Re: [PrimeNumbers] ECM + Montgomery modmul?
- --- D�cio Luiz Gazzoni Filho <decio@...> wrote:
> -----BEGIN PGP SIGNED MESSAGE-----Not wasting time at all. I didn;t know the capabilities of Miracl in this
> Hash: SHA1
> > Are you sure that;s not how it's done already?
> > Looking at the Miracl lenstra.cpp source, there's:
> > So Mike Scott has at least implemented it that way already.
> > Phew!
> > I'm fairly sure that the use of Montgomery form was suggested by Montgomery
> > himself in his 1987 paper "Speeding the Pollard and Elliptic Curve
> > Methods". Maybe Paul L. could confirm this, as he seems more intimate wiht
> > the history of ECM?
> > Phil
> My only resource on ECM is ``Prime Numbers: A Computational Perspective'' by
> R. Crandall and C. Pomerance. The book covers Montgomery multiplication,
> though not addition, on Chapter 9 (efficient implementation techniques).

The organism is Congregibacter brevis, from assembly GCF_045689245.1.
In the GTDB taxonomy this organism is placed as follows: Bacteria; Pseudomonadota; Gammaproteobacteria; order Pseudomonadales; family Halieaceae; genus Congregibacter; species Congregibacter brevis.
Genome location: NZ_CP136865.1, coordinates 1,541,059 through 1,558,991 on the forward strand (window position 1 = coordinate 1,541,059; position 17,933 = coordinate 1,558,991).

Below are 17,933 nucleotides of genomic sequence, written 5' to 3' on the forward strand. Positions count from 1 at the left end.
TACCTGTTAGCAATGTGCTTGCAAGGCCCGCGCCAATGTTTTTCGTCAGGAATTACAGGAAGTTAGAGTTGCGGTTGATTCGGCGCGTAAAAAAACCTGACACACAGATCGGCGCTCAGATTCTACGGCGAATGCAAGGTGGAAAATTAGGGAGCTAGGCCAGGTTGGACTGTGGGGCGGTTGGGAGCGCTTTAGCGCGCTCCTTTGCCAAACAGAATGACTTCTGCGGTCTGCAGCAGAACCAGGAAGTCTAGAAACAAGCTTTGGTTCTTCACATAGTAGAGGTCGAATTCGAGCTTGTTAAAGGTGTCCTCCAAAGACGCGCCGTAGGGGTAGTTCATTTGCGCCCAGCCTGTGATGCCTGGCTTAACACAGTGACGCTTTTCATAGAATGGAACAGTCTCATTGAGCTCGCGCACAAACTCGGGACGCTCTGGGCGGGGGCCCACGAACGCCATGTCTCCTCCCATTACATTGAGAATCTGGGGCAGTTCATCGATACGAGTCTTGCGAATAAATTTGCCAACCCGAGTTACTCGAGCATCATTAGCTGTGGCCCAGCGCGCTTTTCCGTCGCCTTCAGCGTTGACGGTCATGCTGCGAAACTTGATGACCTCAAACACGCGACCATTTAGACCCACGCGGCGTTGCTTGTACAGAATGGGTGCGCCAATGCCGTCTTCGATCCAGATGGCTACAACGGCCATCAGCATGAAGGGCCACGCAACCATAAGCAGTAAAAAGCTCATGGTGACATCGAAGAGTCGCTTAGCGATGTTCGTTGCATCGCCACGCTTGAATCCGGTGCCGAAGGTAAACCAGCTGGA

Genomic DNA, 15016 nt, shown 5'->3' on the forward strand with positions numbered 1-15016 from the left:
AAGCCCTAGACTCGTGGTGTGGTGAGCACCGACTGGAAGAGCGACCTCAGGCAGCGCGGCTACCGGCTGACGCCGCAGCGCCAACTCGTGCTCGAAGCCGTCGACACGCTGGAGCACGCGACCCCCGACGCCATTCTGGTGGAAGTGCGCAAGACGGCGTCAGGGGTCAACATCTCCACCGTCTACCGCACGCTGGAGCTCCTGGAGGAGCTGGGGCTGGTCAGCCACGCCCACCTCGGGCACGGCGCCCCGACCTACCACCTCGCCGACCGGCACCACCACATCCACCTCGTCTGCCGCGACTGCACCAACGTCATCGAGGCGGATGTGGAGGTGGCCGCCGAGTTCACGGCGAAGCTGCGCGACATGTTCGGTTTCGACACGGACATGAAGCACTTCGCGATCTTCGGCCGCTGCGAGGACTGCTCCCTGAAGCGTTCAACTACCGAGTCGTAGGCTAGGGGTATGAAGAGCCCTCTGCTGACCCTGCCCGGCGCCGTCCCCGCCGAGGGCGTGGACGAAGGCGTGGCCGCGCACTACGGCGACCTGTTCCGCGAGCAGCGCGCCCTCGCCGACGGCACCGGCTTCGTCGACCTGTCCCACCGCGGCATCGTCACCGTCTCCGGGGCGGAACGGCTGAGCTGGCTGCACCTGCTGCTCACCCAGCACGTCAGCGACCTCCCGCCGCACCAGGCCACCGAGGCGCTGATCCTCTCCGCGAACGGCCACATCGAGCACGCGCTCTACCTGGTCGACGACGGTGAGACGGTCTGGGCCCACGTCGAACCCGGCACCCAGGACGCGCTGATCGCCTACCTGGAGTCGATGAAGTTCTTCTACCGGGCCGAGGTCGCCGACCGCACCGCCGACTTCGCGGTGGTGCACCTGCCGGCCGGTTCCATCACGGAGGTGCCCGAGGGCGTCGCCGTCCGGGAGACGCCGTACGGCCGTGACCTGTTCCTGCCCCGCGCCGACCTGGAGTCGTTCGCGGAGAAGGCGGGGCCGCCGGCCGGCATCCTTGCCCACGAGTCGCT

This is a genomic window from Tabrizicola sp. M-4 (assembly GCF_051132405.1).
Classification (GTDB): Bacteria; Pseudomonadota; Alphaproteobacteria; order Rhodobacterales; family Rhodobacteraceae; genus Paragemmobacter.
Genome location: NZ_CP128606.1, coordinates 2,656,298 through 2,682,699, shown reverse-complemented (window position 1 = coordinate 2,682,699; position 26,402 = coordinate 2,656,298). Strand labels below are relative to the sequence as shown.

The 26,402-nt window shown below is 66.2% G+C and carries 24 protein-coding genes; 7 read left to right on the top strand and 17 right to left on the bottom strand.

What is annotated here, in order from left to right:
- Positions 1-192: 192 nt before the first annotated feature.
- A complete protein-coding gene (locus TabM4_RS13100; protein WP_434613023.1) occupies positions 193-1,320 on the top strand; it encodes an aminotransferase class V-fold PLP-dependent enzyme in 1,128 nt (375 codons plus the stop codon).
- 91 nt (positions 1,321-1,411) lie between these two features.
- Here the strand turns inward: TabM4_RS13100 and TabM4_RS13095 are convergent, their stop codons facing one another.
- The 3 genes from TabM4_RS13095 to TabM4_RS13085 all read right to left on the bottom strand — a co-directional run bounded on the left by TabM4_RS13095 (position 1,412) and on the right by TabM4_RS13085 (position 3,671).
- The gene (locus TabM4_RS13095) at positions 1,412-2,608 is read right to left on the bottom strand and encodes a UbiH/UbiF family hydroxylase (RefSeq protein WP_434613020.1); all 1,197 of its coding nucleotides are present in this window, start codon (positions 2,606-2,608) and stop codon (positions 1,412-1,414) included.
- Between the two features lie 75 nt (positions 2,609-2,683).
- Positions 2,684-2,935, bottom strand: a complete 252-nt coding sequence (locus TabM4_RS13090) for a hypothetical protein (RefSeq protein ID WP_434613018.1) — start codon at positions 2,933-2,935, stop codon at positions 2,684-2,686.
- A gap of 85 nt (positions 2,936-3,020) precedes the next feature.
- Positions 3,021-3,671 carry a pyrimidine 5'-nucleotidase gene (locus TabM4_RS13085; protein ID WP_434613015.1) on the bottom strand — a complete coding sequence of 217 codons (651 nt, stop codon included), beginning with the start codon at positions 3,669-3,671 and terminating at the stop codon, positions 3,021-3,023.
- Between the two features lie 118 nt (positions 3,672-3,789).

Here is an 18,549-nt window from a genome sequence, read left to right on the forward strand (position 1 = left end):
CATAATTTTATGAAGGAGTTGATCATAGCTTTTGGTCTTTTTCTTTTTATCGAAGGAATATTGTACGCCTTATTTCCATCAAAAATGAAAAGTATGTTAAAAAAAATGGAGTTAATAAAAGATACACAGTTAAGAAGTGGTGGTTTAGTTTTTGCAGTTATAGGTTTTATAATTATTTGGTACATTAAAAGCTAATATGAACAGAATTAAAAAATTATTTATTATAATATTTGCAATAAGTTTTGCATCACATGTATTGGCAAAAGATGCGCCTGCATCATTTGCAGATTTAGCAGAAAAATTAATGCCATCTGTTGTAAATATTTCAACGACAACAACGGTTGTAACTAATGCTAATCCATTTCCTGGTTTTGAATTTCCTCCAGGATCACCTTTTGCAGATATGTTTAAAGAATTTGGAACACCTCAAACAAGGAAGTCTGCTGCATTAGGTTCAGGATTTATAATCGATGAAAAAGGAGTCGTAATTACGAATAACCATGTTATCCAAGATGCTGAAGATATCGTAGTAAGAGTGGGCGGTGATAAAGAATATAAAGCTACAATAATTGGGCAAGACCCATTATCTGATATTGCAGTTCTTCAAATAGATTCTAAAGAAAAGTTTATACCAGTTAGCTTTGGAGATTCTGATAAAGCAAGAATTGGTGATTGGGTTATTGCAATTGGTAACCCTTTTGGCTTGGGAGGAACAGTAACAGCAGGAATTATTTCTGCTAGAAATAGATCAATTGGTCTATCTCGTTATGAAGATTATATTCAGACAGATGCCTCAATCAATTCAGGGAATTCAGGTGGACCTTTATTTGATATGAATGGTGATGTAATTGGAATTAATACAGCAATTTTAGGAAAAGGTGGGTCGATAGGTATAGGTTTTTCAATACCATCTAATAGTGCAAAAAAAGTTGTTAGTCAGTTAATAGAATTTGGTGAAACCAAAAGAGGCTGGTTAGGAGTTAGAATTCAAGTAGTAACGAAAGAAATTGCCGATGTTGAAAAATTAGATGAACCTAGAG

> Nowhere was it suggested on Chapter 7 (on elliptic curves) the use of
> Montgomery modmul for implementation. I also glanced over P. Montgomery's PhD
> dissertation and found no mention of it.
> Sorry for wasting your time.
regard, so that little voyage of discovery was for my benefit as well as
others. I had _hoped_ it was being used, but the best way to find out is to
check the details where it's most obvious - in the source.
If you've not come across 'Miracl' before, then it's a freely available
library for bignum and other number-theoretical operations.
The home page from which you can get miracl is http://indigo.ie/
It's a _very_ competant library, and comes with loads of example code,
including a whole host of factoring algorithms. I personally know of about a
dozen people who as a first resort when given a factoring problem will run
the Miracl example program! I'm one myself, for example.
It's a shame that C&P's PNaCP didn't list that particular implementation
detail, but I guess that's because of the order in which the book is laid
out. Having said that there are a couple of times when things are used before
they're formally introduced.
First rule of Factor Club - you do not talk about Factor Club.
Second rule of Factor Club - you DO NOT talk about Factor Club.
Third rule of Factor Club - when the cofactor is prime, or you've trial-
divided up to the square root of the number, the factoring is over.
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